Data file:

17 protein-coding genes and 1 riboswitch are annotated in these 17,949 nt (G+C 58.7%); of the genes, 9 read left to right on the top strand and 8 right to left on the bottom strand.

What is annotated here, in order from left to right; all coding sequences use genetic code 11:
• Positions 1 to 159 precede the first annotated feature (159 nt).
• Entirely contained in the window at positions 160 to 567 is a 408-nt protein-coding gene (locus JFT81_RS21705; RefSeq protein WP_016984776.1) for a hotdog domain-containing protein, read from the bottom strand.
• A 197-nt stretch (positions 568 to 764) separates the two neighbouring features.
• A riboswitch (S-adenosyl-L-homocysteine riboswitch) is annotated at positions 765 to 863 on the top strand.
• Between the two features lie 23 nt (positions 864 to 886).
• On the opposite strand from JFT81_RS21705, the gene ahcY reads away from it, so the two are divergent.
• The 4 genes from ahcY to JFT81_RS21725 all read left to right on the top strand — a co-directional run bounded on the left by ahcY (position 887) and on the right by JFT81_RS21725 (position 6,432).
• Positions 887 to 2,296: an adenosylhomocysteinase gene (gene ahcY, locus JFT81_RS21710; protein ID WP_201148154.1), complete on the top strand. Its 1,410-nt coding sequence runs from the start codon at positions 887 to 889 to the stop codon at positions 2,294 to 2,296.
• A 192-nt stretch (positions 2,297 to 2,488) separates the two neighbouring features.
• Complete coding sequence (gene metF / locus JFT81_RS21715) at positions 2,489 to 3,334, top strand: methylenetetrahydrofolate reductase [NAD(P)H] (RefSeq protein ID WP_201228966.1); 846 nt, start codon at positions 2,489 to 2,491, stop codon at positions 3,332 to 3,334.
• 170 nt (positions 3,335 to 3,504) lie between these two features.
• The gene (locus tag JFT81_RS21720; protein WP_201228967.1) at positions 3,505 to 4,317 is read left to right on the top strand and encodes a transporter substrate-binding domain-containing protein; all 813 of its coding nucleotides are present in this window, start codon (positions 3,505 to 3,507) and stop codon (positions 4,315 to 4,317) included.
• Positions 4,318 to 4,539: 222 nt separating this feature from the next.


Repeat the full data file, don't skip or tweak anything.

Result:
17 protein-coding genes and 1 riboswitch are annotated in these 17,949 nt (G+C 58.7%); of the genes, 9 read left to right on the top strand and 8 right to left on the bottom strand.

What is annotated here, in order from left to right; all coding sequences use genetic code 11:
• Positions 1 to 159 precede the first annotated feature (159 nt).
• Entirely contained in the window at positions 160 to 567 is a 408-nt protein-coding gene (locus JFT81_RS21705; RefSeq protein WP_016984776.1) for a hotdog domain-containing protein, read from the bottom strand.
• A 197-nt stretch (positions 568 to 764) separates the two neighbouring features.
• A riboswitch (S-adenosyl-L-homocysteine riboswitch) is annotated at positions 765 to 863 on the top strand.
• Between the two features lie 23 nt (positions 864 to 886).
• On the opposite strand from JFT81_RS21705, the gene ahcY reads away from it, so the two are divergent.
• The 4 genes from ahcY to JFT81_RS21725 all read left to right on the top strand — a co-directional run bounded on the left by ahcY (position 887) and on the right by JFT81_RS21725 (position 6,432).
• Positions 887 to 2,296: an adenosylhomocysteinase gene (gene ahcY, locus JFT81_RS21710; protein ID WP_201148154.1), complete on the top strand. Its 1,410-nt coding sequence runs from the start codon at positions 887 to 889 to the stop codon at positions 2,294 to 2,296.
• A 192-nt stretch (positions 2,297 to 2,488) separates the two neighbouring features.
• Complete coding sequence (gene metF / locus JFT81_RS21715) at positions 2,489 to 3,334, top strand: methylenetetrahydrofolate reductase [NAD(P)H] (RefSeq protein ID WP_201228966.1); 846 nt, start codon at positions 2,489 to 2,491, stop codon at positions 3,332 to 3,334.
• 170 nt (positions 3,335 to 3,504) lie between these two features.
• The gene (locus tag JFT81_RS21720; protein WP_201228967.1) at positions 3,505 to 4,317 is read left to right on the top strand and encodes a transporter substrate-binding domain-containing protein; all 813 of its coding nucleotides are present in this window, start codon (positions 3,505 to 3,507) and stop codon (positions 4,315 to 4,317) included.
• Positions 4,318 to 4,539: 222 nt separating this feature from the next.